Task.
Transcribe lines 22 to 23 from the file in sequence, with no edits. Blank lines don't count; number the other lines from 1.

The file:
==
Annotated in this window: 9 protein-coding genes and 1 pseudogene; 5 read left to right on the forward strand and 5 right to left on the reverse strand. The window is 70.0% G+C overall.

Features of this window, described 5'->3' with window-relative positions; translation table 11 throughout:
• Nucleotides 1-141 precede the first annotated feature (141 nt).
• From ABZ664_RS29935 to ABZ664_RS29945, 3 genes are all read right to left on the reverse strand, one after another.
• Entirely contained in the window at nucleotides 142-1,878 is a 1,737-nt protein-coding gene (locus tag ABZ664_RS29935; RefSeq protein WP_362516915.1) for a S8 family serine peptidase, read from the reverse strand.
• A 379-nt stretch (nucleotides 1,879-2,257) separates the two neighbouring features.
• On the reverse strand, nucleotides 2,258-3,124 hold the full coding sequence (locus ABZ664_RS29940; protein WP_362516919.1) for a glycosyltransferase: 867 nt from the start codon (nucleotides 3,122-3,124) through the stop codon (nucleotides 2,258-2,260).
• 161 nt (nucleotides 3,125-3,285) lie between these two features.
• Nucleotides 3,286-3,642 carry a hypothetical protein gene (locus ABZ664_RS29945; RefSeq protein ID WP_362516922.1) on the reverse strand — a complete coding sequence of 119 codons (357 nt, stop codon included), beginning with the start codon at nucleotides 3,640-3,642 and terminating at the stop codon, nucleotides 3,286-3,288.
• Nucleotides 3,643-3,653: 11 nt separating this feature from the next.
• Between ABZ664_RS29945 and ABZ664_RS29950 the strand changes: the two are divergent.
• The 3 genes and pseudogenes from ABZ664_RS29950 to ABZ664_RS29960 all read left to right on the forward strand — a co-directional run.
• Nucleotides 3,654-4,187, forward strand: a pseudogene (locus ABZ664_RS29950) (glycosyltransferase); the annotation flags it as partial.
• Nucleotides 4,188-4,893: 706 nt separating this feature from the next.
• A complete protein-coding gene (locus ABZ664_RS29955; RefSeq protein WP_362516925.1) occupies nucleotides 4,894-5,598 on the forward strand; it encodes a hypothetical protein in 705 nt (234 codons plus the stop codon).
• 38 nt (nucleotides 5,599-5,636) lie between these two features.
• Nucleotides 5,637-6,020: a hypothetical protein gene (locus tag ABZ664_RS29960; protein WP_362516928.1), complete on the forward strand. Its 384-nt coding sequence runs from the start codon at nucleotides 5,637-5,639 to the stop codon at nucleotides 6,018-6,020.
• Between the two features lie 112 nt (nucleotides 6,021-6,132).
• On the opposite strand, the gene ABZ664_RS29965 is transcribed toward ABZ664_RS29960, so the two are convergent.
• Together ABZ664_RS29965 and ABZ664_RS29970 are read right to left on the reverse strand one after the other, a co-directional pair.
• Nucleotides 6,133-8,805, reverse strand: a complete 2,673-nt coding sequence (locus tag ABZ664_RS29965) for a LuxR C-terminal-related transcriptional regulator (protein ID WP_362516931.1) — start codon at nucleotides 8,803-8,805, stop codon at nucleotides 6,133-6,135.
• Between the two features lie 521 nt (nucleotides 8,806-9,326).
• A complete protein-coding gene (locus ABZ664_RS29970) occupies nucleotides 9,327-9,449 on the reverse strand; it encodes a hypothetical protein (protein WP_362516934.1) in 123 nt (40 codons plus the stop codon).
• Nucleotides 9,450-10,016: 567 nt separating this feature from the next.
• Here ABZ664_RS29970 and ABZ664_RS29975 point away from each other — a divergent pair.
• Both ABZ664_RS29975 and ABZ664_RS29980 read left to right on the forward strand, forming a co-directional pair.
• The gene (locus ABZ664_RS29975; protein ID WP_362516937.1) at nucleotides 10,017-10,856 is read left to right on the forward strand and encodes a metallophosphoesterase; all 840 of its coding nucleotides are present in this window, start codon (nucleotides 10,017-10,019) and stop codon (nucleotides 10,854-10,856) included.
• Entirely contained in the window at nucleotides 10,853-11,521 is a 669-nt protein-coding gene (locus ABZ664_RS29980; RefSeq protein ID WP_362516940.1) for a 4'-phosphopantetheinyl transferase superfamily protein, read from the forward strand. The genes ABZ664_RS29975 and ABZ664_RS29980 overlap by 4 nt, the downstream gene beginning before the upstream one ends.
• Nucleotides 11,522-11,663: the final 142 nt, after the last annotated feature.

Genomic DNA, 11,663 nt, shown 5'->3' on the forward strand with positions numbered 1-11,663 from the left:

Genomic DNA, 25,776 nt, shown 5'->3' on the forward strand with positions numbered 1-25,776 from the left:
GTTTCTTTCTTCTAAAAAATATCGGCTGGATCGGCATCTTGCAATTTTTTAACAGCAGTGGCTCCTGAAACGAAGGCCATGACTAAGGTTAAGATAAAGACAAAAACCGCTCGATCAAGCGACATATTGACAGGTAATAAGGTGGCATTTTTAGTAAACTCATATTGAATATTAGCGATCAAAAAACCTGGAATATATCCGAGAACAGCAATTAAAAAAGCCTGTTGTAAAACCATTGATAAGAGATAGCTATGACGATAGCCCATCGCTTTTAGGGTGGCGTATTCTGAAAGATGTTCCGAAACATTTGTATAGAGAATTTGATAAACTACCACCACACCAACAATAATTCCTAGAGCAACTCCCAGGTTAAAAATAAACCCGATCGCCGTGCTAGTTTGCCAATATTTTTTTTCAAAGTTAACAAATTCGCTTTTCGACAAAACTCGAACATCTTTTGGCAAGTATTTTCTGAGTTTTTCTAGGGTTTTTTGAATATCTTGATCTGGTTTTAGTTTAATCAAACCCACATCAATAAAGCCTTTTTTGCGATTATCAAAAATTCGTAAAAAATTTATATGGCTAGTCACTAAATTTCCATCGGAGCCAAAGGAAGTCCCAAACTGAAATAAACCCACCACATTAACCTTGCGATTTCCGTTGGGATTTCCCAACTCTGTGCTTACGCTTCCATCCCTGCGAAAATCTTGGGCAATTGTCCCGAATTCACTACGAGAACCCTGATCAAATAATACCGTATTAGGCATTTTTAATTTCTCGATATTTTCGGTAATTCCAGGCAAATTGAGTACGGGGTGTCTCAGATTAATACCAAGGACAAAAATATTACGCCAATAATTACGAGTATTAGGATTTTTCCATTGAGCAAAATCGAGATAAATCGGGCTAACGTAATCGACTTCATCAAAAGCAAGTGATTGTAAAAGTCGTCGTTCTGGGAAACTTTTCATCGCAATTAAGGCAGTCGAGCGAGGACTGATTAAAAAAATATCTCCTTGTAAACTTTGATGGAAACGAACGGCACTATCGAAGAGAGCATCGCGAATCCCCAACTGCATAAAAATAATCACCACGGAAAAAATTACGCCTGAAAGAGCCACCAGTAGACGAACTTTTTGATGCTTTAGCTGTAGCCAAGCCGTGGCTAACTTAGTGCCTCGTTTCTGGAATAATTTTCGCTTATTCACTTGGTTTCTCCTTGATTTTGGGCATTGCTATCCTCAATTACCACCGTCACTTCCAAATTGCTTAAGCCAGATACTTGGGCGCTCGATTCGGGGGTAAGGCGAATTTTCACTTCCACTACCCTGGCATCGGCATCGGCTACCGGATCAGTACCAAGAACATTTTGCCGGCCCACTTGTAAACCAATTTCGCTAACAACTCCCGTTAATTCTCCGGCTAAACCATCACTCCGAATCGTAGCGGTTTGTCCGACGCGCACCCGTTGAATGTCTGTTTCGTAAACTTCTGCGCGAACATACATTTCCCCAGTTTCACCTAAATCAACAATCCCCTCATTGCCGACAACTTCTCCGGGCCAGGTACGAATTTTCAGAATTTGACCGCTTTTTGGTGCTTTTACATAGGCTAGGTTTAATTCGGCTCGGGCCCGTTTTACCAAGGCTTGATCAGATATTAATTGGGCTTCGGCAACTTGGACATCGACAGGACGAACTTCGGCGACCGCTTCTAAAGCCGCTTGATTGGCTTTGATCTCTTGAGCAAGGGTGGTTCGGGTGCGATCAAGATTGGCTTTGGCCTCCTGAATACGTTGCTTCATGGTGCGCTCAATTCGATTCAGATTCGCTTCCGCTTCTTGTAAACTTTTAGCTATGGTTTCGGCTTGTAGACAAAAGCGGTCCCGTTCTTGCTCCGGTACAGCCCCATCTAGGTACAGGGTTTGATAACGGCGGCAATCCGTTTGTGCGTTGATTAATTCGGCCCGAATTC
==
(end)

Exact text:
• Between the two features lie 521 nt (nucleotides 8,806-9,326).
• A complete protein-coding gene (locus ABZ664_RS29970) occupies nucleotides 9,327-9,449 on the reverse strand; it encodes a hypothetical protein (protein WP_362516934.1) in 123 nt (40 codons plus the stop codon).